A significant proportion of Honeywell s sapphire substrates are sold to LED makers in Taiwan, a region of the world that Dorsheimer highlights as being critical to reducing the LED cost per lumen. The company started shipping large numbers of wafers to Taiwan in 1998, and since then a collection of start-up firms have become high-volume manufacturers.

Although dramatic growth was seen up until 2004, additional expansion was put on hold following a recent slow down in activity. Despite the decline in growth of Taiwan s LED industry, and the saturation of lower-brightness LED production, Reid believes that Taiwanese manufacturers will still take an interest in Honeywell s 100 mm substrates. "They need to improve their product mix," he said, adding that some manufacturers in Taiwan are already moving toward production of the higher-brightness devices that he believes should benefit the most from larger substrates. However, Reid acknowledges that many manufacturers in Taiwan still use old reactors and 2 inch substrates.

Arima Optoelectronics is one such firm that uses 2 inch sapphire substrates for the majority of its LED production. The company produces ultrahigh-brightness InGaN and AlGaInP LED chips, as well as laser diodes, but does not package the devices. Its LED chips have contributed to a little more than half of the company s revenue, which rose from $67 million in 2003, to $85 million in 2004, and is projected to hit $100 million this year.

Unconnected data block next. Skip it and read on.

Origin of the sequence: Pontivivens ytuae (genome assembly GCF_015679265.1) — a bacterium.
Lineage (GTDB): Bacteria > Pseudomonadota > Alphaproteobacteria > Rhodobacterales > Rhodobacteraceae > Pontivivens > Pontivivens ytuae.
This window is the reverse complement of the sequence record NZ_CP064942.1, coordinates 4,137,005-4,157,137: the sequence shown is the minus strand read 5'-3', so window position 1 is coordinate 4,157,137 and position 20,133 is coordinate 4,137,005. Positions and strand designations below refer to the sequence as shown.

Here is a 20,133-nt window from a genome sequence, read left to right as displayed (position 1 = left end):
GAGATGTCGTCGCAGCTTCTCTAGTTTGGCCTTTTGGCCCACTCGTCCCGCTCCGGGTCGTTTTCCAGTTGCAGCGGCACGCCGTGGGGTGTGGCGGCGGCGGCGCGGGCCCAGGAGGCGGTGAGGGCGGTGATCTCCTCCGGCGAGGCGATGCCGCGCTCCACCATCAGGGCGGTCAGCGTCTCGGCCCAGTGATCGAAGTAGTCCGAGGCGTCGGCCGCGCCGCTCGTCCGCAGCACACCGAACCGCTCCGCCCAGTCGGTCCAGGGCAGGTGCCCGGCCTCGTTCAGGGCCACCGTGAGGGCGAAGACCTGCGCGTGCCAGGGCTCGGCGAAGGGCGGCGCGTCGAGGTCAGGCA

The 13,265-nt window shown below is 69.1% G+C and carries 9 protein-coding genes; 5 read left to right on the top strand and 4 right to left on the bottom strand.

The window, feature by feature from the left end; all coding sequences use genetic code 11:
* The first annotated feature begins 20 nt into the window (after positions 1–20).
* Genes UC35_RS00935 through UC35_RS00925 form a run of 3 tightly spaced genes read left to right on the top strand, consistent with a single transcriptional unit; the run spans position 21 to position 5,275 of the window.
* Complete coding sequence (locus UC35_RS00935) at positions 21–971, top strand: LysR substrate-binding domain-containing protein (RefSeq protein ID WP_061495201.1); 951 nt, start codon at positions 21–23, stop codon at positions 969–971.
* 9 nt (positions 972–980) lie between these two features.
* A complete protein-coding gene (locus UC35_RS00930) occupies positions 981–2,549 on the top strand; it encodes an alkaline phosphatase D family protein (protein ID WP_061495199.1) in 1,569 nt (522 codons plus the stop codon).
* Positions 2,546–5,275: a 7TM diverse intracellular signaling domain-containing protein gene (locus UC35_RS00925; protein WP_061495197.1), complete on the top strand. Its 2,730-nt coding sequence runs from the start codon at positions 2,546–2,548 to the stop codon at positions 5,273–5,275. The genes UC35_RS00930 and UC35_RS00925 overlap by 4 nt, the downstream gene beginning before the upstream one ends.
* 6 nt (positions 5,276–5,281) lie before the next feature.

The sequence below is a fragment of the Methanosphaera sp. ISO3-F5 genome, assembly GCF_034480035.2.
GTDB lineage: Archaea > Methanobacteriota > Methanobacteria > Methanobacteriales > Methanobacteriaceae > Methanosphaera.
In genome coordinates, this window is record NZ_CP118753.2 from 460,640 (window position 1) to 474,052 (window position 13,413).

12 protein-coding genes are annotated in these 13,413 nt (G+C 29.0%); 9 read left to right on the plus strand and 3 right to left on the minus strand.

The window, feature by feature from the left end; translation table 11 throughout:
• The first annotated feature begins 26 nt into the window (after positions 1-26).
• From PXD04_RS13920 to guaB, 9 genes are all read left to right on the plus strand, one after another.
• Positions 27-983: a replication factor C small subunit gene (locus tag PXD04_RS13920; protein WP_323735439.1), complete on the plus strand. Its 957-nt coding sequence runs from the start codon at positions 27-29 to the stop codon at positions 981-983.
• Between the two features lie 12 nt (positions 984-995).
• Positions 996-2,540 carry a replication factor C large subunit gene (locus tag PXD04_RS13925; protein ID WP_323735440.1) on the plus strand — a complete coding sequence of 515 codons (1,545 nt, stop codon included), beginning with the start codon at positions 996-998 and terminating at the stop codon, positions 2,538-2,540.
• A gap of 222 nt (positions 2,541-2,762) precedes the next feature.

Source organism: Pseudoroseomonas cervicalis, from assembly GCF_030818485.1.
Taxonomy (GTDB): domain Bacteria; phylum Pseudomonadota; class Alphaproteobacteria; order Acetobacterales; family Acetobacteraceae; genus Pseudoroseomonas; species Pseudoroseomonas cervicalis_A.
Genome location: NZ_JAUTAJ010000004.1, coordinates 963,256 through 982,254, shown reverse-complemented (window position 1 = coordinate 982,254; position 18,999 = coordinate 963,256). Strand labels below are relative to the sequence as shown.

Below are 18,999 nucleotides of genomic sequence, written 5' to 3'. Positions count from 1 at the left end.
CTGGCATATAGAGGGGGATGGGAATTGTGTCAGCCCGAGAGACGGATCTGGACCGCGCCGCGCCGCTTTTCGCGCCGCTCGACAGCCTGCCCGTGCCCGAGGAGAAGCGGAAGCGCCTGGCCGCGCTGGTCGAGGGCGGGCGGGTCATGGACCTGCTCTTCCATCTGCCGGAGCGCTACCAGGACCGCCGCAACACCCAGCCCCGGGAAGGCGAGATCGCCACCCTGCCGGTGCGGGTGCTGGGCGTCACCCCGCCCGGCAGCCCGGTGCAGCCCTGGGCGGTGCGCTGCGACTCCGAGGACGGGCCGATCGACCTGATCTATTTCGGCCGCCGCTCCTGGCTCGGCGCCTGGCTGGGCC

Arima president Pei-Jih Wang disagrees with Reid: "Right now I don t see any advantage for using the bigger sizes of sapphire." He believes that substrate manufacturers encouraging migration to larger substrates to mirror progress made in the silicon and GaAs industries fail to take into account the relative immaturity of the LED business. According to Wang, the vagaries of MOCVD dictate that the input of skilled engineers is essential to maintain consistent products. He also believes that improvements to wafer yields will be more important than increasing substrate sizes. In addition, he thinks that Taiwan s LED manufacturing industry is not set up for the 100 mm material, and that the expense of implementing these changes would not be compensated by any ensuing cost savings.

Wang is more interested in building relationships with major international high-brightness-LED makers, and believes that the low-cost manufacturing offered in Taiwan will be essential for the growth of global LED sales to continue. He says that although Osram has licensed its phosphor technology to several Taiwanese companies, he doesn t expect other major players, such as Nichia, Toyoda Gosei and Cree, to work with more than one or two companies at most, because of worries over illegal sharing of their technology.

If the cost per lumen of high-brightness LEDs falls significantly, everyone associated with the industry will benefit as the technology penetrates general lighting applications. As yet it is not clear how this will happen.